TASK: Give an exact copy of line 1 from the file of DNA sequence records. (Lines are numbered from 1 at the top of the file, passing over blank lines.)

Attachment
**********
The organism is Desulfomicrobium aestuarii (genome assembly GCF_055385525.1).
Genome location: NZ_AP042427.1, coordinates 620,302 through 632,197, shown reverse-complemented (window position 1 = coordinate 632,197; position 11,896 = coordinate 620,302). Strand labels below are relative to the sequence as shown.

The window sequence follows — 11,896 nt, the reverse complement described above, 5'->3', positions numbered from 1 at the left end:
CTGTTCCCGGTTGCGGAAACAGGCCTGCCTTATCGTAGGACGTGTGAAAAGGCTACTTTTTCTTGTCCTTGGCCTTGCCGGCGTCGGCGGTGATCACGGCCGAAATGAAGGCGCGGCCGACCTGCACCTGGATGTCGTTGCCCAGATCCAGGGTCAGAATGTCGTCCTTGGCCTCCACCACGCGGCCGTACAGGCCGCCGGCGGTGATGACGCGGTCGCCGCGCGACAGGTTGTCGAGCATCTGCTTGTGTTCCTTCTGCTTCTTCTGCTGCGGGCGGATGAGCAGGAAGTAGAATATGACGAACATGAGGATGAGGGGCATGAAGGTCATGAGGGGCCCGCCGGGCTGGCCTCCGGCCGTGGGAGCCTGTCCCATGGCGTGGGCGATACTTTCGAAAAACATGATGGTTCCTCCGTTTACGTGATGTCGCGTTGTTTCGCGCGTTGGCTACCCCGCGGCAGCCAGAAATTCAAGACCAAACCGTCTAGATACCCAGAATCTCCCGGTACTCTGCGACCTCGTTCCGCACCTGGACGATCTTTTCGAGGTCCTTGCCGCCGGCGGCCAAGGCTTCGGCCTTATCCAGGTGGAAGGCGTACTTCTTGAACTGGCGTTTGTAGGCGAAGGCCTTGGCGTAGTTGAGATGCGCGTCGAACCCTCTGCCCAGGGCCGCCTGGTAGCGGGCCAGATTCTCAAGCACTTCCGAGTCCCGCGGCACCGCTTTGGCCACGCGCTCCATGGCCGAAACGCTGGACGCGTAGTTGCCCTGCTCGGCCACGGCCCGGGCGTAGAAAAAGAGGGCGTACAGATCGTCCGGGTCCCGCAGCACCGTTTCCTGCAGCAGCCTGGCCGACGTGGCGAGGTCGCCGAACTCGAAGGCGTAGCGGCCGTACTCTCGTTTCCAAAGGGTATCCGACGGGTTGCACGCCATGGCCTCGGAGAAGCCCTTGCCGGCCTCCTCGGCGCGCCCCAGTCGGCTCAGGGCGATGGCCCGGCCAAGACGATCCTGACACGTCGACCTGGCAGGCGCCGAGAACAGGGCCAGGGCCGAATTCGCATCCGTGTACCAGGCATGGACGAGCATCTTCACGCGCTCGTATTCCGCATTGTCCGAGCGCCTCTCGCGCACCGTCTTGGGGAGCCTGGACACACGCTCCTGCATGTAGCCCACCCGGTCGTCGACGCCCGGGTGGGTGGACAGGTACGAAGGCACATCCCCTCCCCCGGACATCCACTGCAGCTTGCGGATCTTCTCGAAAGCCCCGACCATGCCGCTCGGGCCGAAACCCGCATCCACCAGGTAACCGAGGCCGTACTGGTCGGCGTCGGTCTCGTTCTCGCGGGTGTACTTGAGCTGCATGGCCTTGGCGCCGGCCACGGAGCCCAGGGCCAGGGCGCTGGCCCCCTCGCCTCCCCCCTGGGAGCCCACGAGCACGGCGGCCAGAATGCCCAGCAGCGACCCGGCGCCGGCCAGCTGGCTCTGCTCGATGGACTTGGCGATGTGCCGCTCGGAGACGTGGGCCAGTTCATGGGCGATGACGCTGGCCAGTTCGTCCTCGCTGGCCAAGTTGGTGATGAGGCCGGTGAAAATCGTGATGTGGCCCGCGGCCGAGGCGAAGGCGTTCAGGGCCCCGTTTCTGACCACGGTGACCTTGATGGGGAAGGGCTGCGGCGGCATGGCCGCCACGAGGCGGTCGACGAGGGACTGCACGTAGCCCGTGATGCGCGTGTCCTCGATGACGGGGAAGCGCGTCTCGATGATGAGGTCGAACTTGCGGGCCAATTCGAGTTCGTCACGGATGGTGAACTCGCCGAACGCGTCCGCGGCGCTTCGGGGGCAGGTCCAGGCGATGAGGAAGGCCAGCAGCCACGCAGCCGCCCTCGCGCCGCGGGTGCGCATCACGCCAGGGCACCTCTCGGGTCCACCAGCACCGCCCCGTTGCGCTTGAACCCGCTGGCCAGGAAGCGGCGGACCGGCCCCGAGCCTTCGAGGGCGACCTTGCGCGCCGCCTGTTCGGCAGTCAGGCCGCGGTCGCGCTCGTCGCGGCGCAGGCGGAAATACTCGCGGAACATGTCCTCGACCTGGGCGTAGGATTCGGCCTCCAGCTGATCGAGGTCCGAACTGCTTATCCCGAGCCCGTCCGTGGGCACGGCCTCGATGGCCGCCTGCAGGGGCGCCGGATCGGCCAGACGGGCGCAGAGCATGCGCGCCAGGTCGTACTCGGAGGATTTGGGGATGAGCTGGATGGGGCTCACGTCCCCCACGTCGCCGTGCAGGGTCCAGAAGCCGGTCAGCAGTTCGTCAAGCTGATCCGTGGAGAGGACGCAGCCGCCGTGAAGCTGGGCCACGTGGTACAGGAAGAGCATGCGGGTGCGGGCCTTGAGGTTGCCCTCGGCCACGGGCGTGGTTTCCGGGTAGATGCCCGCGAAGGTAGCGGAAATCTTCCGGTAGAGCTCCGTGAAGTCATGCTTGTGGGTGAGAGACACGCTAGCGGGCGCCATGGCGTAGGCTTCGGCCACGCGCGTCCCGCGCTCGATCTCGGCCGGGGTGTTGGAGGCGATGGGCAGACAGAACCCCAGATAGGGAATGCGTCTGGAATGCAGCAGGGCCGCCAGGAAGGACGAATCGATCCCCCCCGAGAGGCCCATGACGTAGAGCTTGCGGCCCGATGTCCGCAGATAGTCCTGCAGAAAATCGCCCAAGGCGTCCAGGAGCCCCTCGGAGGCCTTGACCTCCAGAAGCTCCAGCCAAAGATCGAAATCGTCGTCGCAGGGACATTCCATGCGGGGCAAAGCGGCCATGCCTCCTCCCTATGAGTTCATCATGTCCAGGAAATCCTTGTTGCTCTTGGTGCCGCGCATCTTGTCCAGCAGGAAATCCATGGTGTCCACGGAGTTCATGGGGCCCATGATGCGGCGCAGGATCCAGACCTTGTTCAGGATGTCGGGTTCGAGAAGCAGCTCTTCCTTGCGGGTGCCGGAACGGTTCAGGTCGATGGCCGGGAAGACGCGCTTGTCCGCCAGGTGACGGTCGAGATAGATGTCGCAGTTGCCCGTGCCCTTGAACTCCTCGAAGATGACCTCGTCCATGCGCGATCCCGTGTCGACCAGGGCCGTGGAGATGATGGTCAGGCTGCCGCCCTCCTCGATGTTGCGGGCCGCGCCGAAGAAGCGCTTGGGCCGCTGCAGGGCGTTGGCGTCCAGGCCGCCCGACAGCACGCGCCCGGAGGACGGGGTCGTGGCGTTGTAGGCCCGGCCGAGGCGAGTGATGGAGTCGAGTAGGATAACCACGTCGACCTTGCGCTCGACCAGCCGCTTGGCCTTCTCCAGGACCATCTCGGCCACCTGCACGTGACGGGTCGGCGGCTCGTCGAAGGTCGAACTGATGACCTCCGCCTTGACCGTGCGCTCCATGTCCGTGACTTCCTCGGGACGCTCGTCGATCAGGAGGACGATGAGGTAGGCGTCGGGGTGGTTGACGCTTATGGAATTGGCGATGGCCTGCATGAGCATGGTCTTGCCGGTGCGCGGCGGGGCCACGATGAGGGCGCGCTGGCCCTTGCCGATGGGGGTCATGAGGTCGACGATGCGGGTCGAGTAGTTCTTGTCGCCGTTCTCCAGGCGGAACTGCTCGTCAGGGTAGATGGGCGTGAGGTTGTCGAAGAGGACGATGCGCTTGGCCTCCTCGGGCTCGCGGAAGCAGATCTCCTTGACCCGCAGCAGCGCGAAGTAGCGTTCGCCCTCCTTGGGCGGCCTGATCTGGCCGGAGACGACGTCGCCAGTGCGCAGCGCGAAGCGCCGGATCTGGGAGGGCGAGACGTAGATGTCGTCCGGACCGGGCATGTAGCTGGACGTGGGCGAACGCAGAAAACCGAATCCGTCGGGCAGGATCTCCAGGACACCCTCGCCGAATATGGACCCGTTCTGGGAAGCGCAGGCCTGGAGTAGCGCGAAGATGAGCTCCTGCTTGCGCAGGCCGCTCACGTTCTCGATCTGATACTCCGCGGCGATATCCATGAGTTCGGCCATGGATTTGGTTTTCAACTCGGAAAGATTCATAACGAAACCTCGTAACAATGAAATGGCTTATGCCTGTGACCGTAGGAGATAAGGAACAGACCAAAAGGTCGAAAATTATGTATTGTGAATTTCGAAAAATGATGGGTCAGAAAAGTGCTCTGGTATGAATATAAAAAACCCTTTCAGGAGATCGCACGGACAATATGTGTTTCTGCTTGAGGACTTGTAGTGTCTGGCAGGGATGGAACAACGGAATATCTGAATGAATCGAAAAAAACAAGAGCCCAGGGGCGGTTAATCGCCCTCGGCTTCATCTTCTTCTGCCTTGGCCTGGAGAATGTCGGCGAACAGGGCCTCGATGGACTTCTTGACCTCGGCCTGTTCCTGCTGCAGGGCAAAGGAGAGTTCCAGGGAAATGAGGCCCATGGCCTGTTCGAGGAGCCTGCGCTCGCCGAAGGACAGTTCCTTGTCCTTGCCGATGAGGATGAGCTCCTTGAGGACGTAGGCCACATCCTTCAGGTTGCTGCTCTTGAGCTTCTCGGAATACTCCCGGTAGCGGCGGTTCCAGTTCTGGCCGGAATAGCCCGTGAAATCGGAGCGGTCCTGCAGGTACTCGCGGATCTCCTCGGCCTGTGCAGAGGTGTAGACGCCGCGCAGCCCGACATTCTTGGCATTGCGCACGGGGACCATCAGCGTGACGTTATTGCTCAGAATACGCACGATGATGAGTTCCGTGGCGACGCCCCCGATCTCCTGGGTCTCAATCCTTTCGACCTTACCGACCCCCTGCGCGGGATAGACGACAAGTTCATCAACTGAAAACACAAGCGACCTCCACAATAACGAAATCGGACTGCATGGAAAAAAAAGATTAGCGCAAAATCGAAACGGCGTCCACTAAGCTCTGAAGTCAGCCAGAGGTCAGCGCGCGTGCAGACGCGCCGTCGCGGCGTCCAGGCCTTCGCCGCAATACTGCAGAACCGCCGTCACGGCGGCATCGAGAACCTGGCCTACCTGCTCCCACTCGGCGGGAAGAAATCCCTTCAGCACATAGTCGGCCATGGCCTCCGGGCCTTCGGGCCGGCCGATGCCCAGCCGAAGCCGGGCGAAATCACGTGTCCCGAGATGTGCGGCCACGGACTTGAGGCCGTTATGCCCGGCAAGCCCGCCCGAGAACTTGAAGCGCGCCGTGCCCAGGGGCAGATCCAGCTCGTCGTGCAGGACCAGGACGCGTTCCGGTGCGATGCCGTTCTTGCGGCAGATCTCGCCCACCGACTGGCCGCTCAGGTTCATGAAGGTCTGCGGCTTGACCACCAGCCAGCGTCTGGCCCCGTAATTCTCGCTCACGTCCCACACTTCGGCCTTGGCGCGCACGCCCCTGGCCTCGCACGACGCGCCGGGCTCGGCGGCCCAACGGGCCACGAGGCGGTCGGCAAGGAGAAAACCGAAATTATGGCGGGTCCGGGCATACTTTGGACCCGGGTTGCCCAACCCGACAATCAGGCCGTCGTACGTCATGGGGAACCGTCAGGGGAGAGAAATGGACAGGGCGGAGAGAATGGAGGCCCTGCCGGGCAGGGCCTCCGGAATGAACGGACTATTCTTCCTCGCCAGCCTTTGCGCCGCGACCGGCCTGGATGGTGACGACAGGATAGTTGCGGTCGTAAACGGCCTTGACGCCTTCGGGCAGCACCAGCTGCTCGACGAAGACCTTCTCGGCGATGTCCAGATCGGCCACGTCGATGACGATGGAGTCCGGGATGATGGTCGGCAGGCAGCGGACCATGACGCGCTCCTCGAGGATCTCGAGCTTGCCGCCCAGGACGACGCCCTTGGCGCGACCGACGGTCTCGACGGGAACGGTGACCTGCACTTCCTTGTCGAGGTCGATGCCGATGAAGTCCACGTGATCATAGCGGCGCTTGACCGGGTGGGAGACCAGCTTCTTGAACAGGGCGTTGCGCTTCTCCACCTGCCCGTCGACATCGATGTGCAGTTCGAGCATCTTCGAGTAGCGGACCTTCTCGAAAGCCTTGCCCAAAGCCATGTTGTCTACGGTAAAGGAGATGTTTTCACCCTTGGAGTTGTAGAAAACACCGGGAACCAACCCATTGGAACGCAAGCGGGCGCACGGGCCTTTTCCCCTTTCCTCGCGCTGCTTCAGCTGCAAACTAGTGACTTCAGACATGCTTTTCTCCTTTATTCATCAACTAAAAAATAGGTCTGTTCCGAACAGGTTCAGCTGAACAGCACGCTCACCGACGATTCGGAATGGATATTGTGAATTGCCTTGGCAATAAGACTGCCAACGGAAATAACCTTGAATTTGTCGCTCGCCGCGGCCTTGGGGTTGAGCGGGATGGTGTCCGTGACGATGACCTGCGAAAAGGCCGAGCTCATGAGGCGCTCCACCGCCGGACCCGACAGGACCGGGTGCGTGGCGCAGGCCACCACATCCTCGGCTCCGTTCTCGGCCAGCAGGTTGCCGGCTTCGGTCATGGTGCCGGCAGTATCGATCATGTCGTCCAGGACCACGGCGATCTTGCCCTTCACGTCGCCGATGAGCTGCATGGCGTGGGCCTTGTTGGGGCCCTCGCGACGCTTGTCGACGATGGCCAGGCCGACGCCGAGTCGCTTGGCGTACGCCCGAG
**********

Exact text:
The organism is Desulfomicrobium aestuarii (genome assembly GCF_055385525.1).